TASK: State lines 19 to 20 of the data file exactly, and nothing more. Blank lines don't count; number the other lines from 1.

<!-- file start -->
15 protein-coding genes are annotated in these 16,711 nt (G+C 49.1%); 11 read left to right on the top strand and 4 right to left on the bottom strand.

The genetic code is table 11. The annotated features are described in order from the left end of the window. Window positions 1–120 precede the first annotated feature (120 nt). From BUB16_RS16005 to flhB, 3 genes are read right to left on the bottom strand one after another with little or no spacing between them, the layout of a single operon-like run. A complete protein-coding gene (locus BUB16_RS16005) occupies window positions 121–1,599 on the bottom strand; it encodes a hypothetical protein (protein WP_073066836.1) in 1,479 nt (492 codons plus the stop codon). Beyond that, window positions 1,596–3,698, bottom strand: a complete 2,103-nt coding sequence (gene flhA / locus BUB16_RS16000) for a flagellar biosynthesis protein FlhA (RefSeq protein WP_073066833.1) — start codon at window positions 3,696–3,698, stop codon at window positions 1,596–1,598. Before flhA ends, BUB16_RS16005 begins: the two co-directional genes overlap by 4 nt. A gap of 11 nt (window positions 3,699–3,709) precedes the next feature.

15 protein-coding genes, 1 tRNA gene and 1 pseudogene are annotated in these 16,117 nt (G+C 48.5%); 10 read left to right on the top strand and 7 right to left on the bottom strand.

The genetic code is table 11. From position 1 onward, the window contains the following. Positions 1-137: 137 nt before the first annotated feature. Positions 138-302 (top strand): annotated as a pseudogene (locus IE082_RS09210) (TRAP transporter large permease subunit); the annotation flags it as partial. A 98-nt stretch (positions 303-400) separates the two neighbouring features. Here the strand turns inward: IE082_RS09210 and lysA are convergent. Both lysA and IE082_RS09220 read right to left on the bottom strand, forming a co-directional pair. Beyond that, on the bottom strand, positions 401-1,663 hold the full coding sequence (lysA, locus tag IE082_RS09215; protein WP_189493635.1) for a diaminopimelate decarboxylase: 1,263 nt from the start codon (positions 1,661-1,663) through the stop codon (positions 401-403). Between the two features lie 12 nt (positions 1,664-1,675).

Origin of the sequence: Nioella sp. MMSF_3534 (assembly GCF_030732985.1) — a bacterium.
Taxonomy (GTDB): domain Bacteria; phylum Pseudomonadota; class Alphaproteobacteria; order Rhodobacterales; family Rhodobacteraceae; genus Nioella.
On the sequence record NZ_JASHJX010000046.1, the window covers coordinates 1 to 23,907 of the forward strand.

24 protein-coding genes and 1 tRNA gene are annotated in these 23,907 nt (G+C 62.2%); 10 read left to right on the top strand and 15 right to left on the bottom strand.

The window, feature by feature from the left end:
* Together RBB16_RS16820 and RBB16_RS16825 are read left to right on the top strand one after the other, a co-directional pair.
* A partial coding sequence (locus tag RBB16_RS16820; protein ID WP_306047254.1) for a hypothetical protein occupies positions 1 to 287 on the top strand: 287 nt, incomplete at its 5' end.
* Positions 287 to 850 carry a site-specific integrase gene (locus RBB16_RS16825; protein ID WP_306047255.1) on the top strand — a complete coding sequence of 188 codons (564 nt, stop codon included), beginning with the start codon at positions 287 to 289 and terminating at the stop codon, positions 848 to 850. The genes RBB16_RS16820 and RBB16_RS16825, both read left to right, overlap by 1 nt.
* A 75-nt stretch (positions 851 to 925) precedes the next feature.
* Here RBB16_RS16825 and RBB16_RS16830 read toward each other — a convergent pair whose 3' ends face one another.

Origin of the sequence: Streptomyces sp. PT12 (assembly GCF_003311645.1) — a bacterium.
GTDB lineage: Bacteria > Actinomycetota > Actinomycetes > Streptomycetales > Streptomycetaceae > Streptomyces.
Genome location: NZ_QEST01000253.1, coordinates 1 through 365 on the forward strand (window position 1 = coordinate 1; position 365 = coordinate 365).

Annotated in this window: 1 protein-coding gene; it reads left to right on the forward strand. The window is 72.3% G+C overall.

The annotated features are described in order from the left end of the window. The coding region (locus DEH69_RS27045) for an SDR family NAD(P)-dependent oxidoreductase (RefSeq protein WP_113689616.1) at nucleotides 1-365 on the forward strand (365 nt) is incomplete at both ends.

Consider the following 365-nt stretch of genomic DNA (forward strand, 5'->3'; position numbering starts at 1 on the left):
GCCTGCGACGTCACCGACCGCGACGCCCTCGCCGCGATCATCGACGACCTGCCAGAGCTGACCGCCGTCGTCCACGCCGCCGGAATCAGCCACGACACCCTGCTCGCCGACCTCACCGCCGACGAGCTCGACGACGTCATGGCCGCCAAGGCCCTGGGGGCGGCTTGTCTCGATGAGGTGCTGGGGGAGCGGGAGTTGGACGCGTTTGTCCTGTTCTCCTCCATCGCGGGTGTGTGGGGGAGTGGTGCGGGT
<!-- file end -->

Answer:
The annotated features are described in order from the left end of the window. The coding region (locus DEH69_RS27045) for an SDR family NAD(P)-dependent oxidoreductase (RefSeq protein WP_113689616.1) at nucleotides 1-365 on the forward strand (365 nt) is incomplete at both ends.

Consider the following 365-nt stretch of genomic DNA (forward strand, 5'->3'; position numbering starts at 1 on the left):